As a cartoonist, I’m the kind of person who spends a lot of time stepping in and out of fantasy worlds. So it’s important that I try to keep up with world events as much as I can. It keeps me from becoming too disconnected. Still, I was amazed when I discovered Comic Creators for Freedom last winter (back when they were still “Comic Creators Alliance”). Comic Creators for Freedom [] unites cartoonists to help raise awareness and support for the fight against human trafficking – the buying and selling of human beings. I wasn’t surprised to learn that such a charity existed. I was surprised to learn how necessary it was. Up until then, I had thought of slavery as something from the past, something that may still exist on a smattering of small countries in distant parts of the world. Wrong. There is an estimated 27 million people being kept as slaves in the world today.* Even in industrialized countries, like here in American, humans are bought and sold. Even children and young girls are being kidnapped off the streets or from school bus stops. They are ripped from their families and abused in every way imaginable.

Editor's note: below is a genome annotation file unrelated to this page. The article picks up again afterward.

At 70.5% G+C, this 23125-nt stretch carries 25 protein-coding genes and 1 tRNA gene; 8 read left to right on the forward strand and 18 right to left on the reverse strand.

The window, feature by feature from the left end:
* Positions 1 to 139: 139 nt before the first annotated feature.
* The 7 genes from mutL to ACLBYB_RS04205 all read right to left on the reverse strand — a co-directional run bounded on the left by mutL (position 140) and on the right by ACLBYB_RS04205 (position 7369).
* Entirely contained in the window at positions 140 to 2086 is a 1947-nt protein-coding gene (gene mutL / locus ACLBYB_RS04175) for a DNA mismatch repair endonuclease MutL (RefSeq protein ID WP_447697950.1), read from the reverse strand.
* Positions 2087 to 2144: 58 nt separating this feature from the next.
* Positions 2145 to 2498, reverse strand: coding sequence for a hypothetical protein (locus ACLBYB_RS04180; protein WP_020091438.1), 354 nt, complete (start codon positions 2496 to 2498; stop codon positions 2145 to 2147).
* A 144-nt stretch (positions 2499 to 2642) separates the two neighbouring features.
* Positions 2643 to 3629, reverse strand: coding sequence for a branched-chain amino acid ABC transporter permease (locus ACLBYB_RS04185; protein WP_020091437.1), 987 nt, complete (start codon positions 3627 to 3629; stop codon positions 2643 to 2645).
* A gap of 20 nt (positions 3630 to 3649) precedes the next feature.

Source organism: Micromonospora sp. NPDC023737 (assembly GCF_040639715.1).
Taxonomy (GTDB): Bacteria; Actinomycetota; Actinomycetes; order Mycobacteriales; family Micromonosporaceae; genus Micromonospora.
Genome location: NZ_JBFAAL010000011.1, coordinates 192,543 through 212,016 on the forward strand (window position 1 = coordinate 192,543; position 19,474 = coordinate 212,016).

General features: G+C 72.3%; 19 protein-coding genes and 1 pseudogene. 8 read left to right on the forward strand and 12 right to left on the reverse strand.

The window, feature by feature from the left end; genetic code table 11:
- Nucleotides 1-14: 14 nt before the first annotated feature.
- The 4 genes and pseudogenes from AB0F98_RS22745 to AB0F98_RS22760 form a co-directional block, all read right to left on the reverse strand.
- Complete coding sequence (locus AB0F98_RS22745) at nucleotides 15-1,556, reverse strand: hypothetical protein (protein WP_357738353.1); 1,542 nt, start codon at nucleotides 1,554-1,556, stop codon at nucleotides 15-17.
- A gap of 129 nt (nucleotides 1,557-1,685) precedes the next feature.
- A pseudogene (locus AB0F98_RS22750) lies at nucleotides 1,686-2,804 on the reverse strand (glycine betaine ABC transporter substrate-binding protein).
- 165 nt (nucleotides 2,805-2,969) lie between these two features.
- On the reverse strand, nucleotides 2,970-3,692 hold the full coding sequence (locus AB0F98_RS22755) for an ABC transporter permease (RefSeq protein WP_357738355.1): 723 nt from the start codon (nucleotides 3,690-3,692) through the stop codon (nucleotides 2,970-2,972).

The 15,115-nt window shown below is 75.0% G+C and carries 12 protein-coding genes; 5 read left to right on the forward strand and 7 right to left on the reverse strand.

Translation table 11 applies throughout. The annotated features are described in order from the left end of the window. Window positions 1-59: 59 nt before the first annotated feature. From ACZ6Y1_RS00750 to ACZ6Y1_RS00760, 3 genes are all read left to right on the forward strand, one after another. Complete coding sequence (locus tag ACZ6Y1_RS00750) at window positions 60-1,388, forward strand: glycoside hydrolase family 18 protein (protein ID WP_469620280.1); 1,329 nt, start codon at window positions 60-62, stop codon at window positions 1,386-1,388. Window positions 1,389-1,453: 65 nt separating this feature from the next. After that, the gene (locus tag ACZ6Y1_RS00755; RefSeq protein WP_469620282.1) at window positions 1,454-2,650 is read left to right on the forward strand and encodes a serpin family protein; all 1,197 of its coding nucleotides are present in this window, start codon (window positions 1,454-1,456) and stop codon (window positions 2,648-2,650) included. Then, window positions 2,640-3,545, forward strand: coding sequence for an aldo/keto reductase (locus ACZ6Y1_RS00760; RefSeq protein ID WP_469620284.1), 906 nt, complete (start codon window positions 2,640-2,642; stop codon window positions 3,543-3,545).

January 11 is National Human Trafficking Awareness Day (in the United States) and Comic Creators for Freedom is starting their annual donations drive. This year, 127 different cartoonists have contributed a drawing of one of their female characters. These drawings have been assembled into one super drawing. Many popular webcomics have joined in this year, including Girls with Slingshots, The Dreamland Chronicles, Kukuburi, Earthsong Saga, Looking for Group, Love and Capes, The Dreamer, and even Draconis Wicked (look for Flight. I haven’t seen it yet, but I think she’s on the right.)

Anyone who donates to CCF can download the image to use as desktop wallpaper. All profits will be split evenly between Gracehaven [] and Love 146 Round Home [], two groups that help rehabilitate the rescued victims of slavery.

The donations drive will run from January 9th to January 20th so if you want a wallpaper, don’t wait too long.

Please note that the drawing itself does not include any illusions to slavery or other dark themes. It is safe for work and children.

I am honored to be able to take part in this. My deepest thanks to anyone who donates, or even passes the word along.

-Marjorie Rishel

(*facts and statistics courtesy of Comic Creators for Freedom [])